After gaining sole possession of last place in the 16-team conference, Panthers wide receiver Brandon LaFell said, “If we keep playing like this, we aren’t going to be able to make the playoffs.”
LaFell actually had one of his better games so far this season against the Cowboys with four catches for 53 yards.
He also scored the Panthers’ first touchdown of the game shortly before halftime to give Carolina a 7-3 lead at the break.
Dallas scored all 10 of the game’s third-quarter points before Mike Tolbert scored his second rushing touchdown of the season to help Carolina regain the lead at 14-13.
Here is a look at the Panthers’ winners and losers in this game.
The Panthers’ linebackers corps had its best game of the season on Sunday against the Dallas Cowboys.
Luke Kuechly has finally found his home on the Carolina Panthers’ defense at middle linebacker.
The Panthers’ first round draft choice notched a career-high 15 tackles and recovered a fumble—caused by outside linebacker Thomas Davis—to help thwart a second-quarter Cowboys drive.
Outsides backers James Anderson (12 tackles) and Thomas Davis (10 tackles) were equally impressive, flying all over the field and helping limit Dallas’ running backs to 74 yards on 28 carries (2.6 yards per carry).
Carolina’s secondary played its best game of the season with its best player, cornerback Chris Gamble, on the sidelines with a shoulder injury for the second straight game.
Outside of Cowboys wide receiver Miles Austin, who caught five passes for 97 yards and a touchdown, none of the Dallas receivers had a big day and Tony Romo was limited to 227 yards passing, which is his lowest total so far this season.
Most of Romo’s success came on checkdowns and dink-and-dunk passes to his tight end Jason Witten and running back Felix Jones.
Rookie cornerback Josh Norman was beaten on Austin’s 36-yard reception in the corner of the end zone, but Carolina’s zone coverage effectively eliminated the deep ball throughout the game.
Josh Thomas and Captain Munnerlyn played solid nickel and cornerback for the Panthers today and free safeties Sherrod Martin and Haruki Nakamura also played well.
Panthers Fans (in Attendance)
The Carolina Panthers fans and season-ticket holders who actually showed up for this game and did not sell their seats to the Dallas Cowboys faithful supported their team as loudly as I have heard a Panthers crowd in a long time.
Unfortunately, a large number of Panthers PSL owners decided to make a quick buck and sold their tickets to loyal and boisterous Cowboys supporters.
The fact is, Charlotte, North Carolina, is a transient town, and the Panthers are a secondary team for many local football fans, including native Charlotteans born before 1987 who formed a team identity before the Panthers came into existence in 1995.
However, the Panthers fans who attended Sunday’s game were often louder than and at least as enthusiastic as their counterparts in Cowboys attire, even if they did not outnumber them by much.
But I believe it is like that for teams like the Cowboys and the Steelers—much like it is for the New York Yankees and Boston Red Sox in baseball or the L.A. Lakers and Boston Celtics in basketball—in all but a handful of stadiums and arenas throughout the country.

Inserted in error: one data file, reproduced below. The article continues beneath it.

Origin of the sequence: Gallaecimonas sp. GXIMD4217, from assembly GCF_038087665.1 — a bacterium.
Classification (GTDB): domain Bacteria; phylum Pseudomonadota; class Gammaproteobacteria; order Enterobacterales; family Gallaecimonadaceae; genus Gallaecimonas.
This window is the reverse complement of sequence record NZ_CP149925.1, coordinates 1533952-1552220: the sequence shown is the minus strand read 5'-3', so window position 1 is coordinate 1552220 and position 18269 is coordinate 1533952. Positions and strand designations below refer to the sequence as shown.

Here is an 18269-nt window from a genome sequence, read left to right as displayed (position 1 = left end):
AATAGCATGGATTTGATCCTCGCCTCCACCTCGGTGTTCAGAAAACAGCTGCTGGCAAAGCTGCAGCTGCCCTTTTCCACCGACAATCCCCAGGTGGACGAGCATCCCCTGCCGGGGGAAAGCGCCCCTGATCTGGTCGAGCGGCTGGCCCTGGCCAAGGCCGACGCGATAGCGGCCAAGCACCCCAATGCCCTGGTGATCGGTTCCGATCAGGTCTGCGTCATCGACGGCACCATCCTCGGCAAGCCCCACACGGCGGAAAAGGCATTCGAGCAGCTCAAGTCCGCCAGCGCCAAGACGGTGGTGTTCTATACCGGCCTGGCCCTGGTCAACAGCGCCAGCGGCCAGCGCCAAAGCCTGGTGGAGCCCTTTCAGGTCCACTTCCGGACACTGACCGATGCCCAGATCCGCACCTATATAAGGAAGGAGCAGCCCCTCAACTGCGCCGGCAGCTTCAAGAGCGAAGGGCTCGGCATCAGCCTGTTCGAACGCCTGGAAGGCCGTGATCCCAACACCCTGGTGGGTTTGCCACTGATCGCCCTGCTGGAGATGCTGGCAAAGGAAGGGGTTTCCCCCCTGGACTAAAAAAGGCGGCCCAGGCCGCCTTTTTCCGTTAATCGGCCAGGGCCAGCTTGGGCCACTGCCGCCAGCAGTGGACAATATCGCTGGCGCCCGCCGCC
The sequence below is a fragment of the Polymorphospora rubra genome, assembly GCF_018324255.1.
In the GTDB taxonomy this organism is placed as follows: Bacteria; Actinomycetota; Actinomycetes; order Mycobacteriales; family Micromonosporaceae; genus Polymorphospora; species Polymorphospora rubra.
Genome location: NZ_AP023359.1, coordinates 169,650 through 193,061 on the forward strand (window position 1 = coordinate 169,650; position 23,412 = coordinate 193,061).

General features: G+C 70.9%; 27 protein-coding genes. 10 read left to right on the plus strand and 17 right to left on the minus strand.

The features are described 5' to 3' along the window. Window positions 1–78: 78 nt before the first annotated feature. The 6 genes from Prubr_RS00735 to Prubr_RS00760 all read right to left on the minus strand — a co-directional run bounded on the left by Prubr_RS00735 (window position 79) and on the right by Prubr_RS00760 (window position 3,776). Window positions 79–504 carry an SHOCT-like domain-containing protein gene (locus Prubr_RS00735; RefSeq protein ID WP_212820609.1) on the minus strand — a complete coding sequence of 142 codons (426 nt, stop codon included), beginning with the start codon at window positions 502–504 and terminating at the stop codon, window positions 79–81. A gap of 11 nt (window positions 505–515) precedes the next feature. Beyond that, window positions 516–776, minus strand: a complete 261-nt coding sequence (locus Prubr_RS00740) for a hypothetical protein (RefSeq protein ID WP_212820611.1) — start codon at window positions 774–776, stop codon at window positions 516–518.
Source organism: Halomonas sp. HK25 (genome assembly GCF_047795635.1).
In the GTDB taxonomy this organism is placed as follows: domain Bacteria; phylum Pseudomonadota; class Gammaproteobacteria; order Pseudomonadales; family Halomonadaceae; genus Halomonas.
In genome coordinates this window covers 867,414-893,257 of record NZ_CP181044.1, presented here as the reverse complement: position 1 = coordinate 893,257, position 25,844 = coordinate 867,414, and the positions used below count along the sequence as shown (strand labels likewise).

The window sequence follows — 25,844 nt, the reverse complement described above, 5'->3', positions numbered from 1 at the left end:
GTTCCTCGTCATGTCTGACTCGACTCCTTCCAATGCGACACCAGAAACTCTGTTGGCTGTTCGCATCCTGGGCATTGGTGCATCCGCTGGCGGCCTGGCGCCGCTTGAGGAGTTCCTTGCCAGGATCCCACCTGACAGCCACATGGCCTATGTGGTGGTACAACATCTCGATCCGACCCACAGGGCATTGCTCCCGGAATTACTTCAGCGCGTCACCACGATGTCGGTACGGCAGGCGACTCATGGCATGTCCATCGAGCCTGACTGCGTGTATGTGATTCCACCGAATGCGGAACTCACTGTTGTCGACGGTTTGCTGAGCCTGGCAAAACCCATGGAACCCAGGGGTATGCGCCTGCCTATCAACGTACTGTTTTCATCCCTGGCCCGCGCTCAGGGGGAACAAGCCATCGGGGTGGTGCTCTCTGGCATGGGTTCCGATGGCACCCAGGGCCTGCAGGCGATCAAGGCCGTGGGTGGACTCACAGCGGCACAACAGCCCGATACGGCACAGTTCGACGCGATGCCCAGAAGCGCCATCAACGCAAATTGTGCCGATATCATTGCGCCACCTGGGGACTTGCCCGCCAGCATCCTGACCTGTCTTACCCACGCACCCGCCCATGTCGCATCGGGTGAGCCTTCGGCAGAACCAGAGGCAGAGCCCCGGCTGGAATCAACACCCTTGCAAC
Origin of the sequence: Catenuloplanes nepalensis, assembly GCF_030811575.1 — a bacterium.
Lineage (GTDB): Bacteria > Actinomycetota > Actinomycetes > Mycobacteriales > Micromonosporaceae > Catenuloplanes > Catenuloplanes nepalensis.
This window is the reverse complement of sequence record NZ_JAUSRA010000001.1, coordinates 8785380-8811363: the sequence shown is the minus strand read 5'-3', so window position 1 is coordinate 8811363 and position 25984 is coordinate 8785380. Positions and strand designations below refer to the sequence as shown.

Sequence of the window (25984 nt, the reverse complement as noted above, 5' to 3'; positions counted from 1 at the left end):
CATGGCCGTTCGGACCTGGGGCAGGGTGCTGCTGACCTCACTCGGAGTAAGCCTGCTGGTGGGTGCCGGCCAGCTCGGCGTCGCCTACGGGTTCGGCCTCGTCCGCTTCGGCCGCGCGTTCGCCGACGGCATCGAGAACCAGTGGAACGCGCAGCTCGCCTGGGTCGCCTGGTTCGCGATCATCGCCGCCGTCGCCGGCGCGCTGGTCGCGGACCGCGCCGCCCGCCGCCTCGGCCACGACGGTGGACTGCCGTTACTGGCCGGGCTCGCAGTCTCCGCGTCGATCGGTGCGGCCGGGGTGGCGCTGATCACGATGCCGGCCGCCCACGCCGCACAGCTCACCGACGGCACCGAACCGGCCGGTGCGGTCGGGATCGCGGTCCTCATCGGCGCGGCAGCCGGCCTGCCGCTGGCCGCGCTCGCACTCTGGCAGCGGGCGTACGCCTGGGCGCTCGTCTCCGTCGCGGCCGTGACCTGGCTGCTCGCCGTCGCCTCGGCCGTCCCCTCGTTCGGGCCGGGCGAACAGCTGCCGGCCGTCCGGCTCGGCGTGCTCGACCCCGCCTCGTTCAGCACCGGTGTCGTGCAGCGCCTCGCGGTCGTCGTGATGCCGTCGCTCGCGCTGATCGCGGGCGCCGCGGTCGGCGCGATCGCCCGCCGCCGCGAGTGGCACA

The Panthers are at least another 10 years or a Super Bowl appearance away from deepening their roots in the Charlotte community, gaining a legitimate home-field advantage and truly becoming the team of the Carolinas.
Panthers Pass Rush
Carolina’s pass rush was non-existent against Tony Romo and the Dallas Cowboys.
Not only did the Panthers not come up with a sack the entire game, they rarely even touched Romo, whose jersey was probably cleaner after the game than every other Cowboys player's (save for placekicker Dan Bailey’s).
For a unit that produced seven sacks against the Atlanta Falcons in Week 4, Carolina’s defensive line was shockingly ineffective against the Cowboys.
Cam Newton had another strong day with his legs, leading the Panthers with 64 yards rushing on just six attempts, but he continued to struggle with his accuracy and decision making.
Newton completed 21-of-37 passes (56.8 percent) for 233 yards, one touchdown and an interception.
He also missed several wide-open targets throughout the game, and his interception to Morris Claiborne came in the Cowboys’ end zone on 2nd-and-goal from the six-yard line.
During his postgame press conference, Newton projected his frustration with how the season is going so far and said that, “Something's going to have to change.”
With the Panthers’ playoffs hopes all but vanished due to the offense’s lack of production, an improvement in Newton's leadership and decision making are among the biggest changes that have to be made in order to find success in the last 10 games of the season.
For all the talent the Carolina Panthers have on offense—they were fifth in the NFL in scoring last season—supposed offensive mastermind and Panthers’ offensive coordinator Rob Chudzinski has dropped the ball in 2012.
The Panthers have been held to 14 points or fewer in four of their first six games this season after being projected by many analysts to be a Top-10 offense in 2012.
Once again, Carolina passed the ball way more often than they ran—37 pass attempts and 21 runs—and once again they came up short.
If the Panthers offense cannot get its act together and double its per-game scoring average over the course of Carolina’s last ten games, Chud may be looking for a coaching position next season instead of interviewing for head coaching jobs like he did this offseason.
Jimmy Grappone is a Featured Columnist covering the Carolina Panthers and the NFL on B/R.
Follow me on Twitter and read all my witty comments on @jimmygrappone.